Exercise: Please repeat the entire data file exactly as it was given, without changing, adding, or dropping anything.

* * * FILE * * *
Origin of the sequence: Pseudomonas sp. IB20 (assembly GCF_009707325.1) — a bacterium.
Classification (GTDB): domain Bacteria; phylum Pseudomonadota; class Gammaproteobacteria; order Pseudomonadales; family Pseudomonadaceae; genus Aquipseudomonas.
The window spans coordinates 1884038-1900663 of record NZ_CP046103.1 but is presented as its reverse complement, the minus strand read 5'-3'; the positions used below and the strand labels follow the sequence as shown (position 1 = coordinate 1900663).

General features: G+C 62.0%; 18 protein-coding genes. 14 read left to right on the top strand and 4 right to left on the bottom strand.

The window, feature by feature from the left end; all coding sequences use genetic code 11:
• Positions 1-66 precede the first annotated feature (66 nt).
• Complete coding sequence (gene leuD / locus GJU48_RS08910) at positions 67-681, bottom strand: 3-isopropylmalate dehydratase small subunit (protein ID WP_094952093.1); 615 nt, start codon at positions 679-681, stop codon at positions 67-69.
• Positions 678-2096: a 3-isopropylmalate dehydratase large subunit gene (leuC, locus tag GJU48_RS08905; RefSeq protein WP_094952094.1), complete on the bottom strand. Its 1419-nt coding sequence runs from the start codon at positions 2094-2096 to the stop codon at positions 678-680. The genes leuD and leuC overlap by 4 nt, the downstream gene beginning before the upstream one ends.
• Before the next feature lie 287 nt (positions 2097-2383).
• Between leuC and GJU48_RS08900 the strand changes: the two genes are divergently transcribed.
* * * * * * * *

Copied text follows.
Origin of the sequence: Pseudomonas sp. IB20 (assembly GCF_009707325.1) — a bacterium.
Classification (GTDB): domain Bacteria; phylum Pseudomonadota; class Gammaproteobacteria; order Pseudomonadales; family Pseudomonadaceae; genus Aquipseudomonas.
The window spans coordinates 1884038-1900663 of record NZ_CP046103.1 but is presented as its reverse complement, the minus strand read 5'-3'; the positions used below and the strand labels follow the sequence as shown (position 1 = coordinate 1900663).

General features: G+C 62.0%; 18 protein-coding genes. 14 read left to right on the top strand and 4 right to left on the bottom strand.

The window, feature by feature from the left end; all coding sequences use genetic code 11:
• Positions 1-66 precede the first annotated feature (66 nt).
• Complete coding sequence (gene leuD / locus GJU48_RS08910) at positions 67-681, bottom strand: 3-isopropylmalate dehydratase small subunit (protein ID WP_094952093.1); 615 nt, start codon at positions 679-681, stop codon at positions 67-69.
• Positions 678-2096: a 3-isopropylmalate dehydratase large subunit gene (leuC, locus tag GJU48_RS08905; RefSeq protein WP_094952094.1), complete on the bottom strand. Its 1419-nt coding sequence runs from the start codon at positions 2094-2096 to the stop codon at positions 678-680. The genes leuD and leuC overlap by 4 nt, the downstream gene beginning before the upstream one ends.
• Before the next feature lie 287 nt (positions 2097-2383).
• Between leuC and GJU48_RS08900 the strand changes: the two genes are divergently transcribed.